Streamlabs: Stream Mobile Games Everywhere
Before Twitch added the option to stream games directly from its app, you had to rely on third-party options to stream from a mobile device. Streamlabs is the most popular app by far on this market, thanks to its abundance of features.
As soon as you access the app, you can log in to the streaming platform of your choice. Besides Twitch, you can stream on YouTube, Facebook, or via Custom RTMP. Since we’re focusing on mobile-game streaming on Twitch in this article, we’ll disregard other streaming platforms for now.
After logging in with your Twitch credentials, you will be prompted to enter the confirmation number, and then you’ll need to authorize the app to use your microphone.
You can download Streamlabs for free through Google Play and the App Store, but some functions are locked behind a paywall.
Unlike the Twitch app, Streamlabs offers plenty of overlays to spice up your stream, so your next step would be to choose one.
Besides adding custom elements and widgets, you can add a camera layer to stream your picture from the front camera while you play. Just remember to keep your thumb away from the camera lens: That’s a pro tip we learned the hard way while figuring out how to stream to Twitch from our phone.
Even the free version of Streamlabs contains more features than Twitch. Adding the premium plan to the mix makes it an even better tool for mobile streamers, as subscribing to Streamlabs Prime lets you quickly import themes to personalize your overlay.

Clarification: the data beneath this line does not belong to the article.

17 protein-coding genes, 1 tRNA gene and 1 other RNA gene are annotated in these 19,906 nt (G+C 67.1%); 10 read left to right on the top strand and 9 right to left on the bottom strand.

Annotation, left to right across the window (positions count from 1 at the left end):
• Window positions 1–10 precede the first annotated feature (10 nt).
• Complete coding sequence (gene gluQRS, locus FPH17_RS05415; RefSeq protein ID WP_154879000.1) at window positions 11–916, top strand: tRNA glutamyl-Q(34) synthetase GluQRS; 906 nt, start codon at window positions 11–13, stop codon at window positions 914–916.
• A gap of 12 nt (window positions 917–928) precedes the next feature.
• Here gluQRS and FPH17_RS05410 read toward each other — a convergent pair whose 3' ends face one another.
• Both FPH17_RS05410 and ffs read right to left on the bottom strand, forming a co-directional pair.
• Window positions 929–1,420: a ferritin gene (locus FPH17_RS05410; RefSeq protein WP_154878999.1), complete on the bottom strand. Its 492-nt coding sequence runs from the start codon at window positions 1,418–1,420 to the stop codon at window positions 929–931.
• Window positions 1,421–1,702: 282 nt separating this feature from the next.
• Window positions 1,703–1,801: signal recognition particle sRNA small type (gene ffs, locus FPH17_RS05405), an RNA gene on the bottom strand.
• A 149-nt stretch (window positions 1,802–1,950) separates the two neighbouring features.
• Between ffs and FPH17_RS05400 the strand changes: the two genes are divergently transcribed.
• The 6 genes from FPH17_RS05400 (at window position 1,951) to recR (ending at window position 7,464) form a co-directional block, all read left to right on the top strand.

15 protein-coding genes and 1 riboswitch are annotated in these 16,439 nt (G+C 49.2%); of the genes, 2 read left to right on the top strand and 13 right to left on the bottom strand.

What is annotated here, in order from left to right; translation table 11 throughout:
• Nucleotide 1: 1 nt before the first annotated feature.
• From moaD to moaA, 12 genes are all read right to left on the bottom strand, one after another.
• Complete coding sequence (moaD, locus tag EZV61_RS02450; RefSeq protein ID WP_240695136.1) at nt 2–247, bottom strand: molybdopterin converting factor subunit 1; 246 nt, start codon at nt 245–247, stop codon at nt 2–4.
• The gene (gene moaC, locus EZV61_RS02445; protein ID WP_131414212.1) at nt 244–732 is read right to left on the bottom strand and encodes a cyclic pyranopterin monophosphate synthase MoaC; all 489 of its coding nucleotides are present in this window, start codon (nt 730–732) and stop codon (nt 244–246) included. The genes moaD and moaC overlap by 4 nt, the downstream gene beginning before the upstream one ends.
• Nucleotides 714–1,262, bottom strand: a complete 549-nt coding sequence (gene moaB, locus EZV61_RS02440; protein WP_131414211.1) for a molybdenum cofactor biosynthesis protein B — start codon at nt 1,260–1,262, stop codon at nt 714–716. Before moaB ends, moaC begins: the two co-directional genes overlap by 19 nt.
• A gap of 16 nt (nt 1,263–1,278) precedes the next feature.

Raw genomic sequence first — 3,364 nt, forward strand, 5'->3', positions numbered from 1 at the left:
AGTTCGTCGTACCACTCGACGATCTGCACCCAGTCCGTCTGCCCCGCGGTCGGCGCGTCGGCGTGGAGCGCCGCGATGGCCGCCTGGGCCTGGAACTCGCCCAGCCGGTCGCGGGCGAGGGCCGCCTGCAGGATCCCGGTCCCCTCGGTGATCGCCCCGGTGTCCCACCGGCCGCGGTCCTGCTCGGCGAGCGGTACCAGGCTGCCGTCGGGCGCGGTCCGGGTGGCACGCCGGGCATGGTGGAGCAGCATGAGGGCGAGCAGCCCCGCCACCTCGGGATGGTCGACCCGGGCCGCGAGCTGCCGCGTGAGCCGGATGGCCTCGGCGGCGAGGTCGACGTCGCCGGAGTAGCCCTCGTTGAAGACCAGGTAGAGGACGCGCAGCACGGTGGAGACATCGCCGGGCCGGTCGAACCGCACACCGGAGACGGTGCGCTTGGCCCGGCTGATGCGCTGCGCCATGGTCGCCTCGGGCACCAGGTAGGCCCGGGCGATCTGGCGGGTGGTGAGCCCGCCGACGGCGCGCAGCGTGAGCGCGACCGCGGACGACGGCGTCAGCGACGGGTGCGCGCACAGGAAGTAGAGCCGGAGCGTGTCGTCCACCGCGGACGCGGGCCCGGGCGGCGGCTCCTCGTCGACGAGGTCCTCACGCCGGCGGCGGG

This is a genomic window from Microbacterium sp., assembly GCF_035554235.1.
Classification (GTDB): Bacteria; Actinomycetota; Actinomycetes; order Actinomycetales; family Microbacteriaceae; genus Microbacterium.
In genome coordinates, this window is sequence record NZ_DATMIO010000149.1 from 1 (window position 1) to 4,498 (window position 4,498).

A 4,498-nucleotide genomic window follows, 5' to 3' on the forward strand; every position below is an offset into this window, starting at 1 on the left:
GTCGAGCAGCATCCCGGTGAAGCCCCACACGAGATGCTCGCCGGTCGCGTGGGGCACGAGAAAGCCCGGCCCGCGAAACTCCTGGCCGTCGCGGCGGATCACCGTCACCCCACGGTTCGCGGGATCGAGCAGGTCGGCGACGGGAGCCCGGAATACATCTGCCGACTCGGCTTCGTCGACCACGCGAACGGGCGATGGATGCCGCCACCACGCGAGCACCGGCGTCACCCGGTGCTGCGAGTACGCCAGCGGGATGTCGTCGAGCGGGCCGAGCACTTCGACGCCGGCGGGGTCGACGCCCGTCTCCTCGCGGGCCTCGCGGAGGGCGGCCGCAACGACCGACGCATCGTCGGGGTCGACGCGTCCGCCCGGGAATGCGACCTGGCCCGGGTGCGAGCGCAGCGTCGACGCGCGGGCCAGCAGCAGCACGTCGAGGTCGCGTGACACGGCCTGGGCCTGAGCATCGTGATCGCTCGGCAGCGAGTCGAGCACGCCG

Since Streamlabs is not limited to a single streaming platform, it also has a Multistream option for paying customers. You’ll be able to stream to Twitch, Youtube, and Facebook simultaneously.
We hope you now know how to set up a Twitch stream from your phone. We’re pretty sure that, eventually, the official Twitch app will be everyone’s first choice. However, while it’s still in beta, it’s nowhere near good enough to knock Streamlabs off the mobile games streaming throne.
Frequently Asked Questions
You can simply access streaming in the Twitch mobile app by pressing the top navigation bar’s camera button. You will be able to choose between the Stream IRL option and Stream Games. For more details, you can read our guide.
Yes! There are a few alternatives to using the Twitch app, like third-party software, or casting your mobile screen on your desktop. Using apps like Streamlabs requires less setup, hardware, or additional software, though - all you need is your phone and a game you intend to stream.
Mobile streaming is fairly straightforward nowadays, with plenty of apps to help you stream your games with minimal setup. Just download a streaming app like Streamlabs or Twitch, log in to your account, and start streaming! If you’re not sure about the details, read our “How to stream mobile games on Twitch” guide.
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With a degree in humanities and a knack for the history of tech, Jovan was always interested in how technology shapes both us as human beings and our social landscapes. When he isn't binging on news and trying to predict the latest tech fads, you may find him trapped within the covers of a generic 80s cyberpunk thriller.